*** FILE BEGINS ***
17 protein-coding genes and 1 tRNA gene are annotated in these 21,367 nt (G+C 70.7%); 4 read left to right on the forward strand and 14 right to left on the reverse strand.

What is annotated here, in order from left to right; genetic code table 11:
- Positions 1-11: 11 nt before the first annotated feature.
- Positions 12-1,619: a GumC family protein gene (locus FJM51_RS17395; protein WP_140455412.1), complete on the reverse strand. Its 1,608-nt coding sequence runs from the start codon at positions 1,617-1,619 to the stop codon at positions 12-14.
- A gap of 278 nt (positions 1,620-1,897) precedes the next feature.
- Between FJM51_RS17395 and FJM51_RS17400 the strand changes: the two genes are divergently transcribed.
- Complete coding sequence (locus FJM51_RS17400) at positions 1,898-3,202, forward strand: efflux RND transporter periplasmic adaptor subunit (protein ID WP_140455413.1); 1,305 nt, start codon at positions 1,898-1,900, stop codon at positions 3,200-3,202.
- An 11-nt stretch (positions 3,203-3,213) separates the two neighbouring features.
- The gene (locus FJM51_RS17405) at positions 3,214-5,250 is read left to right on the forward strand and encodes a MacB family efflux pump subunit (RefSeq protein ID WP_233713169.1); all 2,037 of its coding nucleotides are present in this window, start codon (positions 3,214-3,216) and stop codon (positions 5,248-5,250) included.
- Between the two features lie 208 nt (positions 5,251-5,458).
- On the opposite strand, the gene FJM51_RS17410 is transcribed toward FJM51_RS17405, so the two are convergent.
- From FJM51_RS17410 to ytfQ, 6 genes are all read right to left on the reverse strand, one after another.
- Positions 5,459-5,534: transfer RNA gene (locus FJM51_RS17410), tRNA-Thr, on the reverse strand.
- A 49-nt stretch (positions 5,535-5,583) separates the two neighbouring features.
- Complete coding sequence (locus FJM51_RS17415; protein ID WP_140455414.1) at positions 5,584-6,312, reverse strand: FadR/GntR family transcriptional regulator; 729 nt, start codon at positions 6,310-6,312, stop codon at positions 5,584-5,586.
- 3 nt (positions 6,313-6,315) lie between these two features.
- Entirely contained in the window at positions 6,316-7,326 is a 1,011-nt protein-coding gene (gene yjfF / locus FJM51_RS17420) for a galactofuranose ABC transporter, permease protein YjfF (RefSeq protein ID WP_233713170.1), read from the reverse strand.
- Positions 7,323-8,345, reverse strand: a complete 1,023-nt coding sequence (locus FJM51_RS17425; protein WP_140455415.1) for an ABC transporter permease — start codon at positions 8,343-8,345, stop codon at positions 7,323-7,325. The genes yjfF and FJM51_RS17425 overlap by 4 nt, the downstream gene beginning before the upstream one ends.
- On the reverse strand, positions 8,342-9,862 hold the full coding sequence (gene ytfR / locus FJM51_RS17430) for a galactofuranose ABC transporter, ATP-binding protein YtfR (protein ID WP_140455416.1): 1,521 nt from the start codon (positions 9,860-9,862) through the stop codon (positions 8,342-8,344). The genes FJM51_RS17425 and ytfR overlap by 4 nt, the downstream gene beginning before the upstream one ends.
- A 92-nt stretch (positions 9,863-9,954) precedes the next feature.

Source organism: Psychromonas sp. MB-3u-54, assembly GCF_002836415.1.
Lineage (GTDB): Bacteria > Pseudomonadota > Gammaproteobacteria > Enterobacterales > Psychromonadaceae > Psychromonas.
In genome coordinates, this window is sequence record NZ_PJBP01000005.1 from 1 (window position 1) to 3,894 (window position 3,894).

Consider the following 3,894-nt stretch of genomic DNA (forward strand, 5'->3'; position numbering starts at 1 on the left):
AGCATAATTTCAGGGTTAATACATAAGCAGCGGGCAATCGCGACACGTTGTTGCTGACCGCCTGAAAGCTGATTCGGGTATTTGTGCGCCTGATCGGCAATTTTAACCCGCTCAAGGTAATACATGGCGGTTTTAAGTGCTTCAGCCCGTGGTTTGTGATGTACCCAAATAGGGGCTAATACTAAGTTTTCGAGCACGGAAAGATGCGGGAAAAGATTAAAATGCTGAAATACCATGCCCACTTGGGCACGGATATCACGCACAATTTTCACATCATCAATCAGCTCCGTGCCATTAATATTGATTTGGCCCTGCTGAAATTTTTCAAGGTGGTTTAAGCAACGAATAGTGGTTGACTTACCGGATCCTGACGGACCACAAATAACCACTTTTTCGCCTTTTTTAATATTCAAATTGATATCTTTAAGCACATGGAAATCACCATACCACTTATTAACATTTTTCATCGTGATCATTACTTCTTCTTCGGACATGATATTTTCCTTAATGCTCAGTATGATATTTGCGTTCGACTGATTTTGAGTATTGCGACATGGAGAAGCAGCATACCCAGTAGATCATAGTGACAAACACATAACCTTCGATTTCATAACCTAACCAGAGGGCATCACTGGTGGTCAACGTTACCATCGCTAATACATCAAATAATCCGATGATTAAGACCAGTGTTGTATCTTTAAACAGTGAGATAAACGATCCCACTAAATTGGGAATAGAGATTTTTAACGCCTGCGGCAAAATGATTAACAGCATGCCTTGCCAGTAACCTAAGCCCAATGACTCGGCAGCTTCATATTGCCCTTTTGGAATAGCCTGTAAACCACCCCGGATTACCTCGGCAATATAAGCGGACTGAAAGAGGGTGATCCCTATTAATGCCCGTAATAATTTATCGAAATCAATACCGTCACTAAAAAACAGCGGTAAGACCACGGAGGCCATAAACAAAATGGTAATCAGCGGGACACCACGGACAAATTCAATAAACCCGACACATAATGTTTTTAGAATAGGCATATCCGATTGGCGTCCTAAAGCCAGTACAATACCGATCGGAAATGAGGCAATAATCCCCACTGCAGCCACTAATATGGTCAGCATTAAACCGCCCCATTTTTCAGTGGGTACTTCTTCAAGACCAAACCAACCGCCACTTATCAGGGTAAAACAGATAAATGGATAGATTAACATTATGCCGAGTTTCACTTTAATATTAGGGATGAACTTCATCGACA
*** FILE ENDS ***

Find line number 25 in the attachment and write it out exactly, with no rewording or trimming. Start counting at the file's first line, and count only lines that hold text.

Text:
AGCATAATTTCAGGGTTAATACATAAGCAGCGGGCAATCGCGACACGTTGTTGCTGACCGCCTGAAAGCTGATTCGGGTATTTGTGCGCCTGATCGGCAATTTTAACCCGCTCAAGGTAATACATGGCGGTTTTAAGTGCTTCAGCCCGTGGTTTGTGATGTACCCAAATAGGGGCTAATACTAAGTTTTCGAGCACGGAAAGATGCGGGAAAAGATTAAAATGCTGAAATACCATGCCCACTTGGGCACGGATATCACGCACAATTTTCACATCATCAATCAGCTCCGTGCCATTAATATTGATTTGGCCCTGCTGAAATTTTTCAAGGTGGTTTAAGCAACGAATAGTGGTTGACTTACCGGATCCTGACGGACCACAAATAACCACTTTTTCGCCTTTTTTAATATTCAAATTGATATCTTTAAGCACATGGAAATCACCATACCACTTATTAACATTTTTCATCGTGATCATTACTTCTTCTTCGGACATGATATTTTCCTTAATGCTCAGTATGATATTTGCGTTCGACTGATTTTGAGTATTGCGACATGGAGAAGCAGCATACCCAGTAGATCATAGTGACAAACACATAACCTTCGATTTCATAACCTAACCAGAGGGCATCACTGGTGGTCAACGTTACCATCGCTAATACATCAAATAATCCGATGATTAAGACCAGTGTTGTATCTTTAAACAGTGAGATAAACGATCCCACTAAATTGGGAATAGAGATTTTTAACGCCTGCGGCAAAATGATTAACAGCATGCCTTGCCAGTAACCTAAGCCCAATGACTCGGCAGCTTCATATTGCCCTTTTGGAATAGCCTGTAAACCACCCCGGATTACCTCGGCAATATAAGCGGACTGAAAGAGGGTGATCCCTATTAATGCCCGTAATAATTTATCGAAATCAATACCGTCACTAAAAAACAGCGGTAAGACCACGGAGGCCATAAACAAAATGGTAATCAGCGGGACACCACGGACAAATTCAATAAACCCGACACATAATGTTTTTAGAATAGGCATATCCGATTGGCGTCCTAAAGCCAGTACAATACCGATCGGAAATGAGGCAATAATCCCCACTGCAGCCACTAATATGGTCAGCATTAAACCGCCCCATTTTTCAGTGGGTACTTCTTCAAGACCAAACCAACCGCCACTTATCAGGGTAAAACAGATAAATGGATAGATTAACATTATGCCGAGTTTCACTTTAATATTAGGGATGAACTTCATCGACA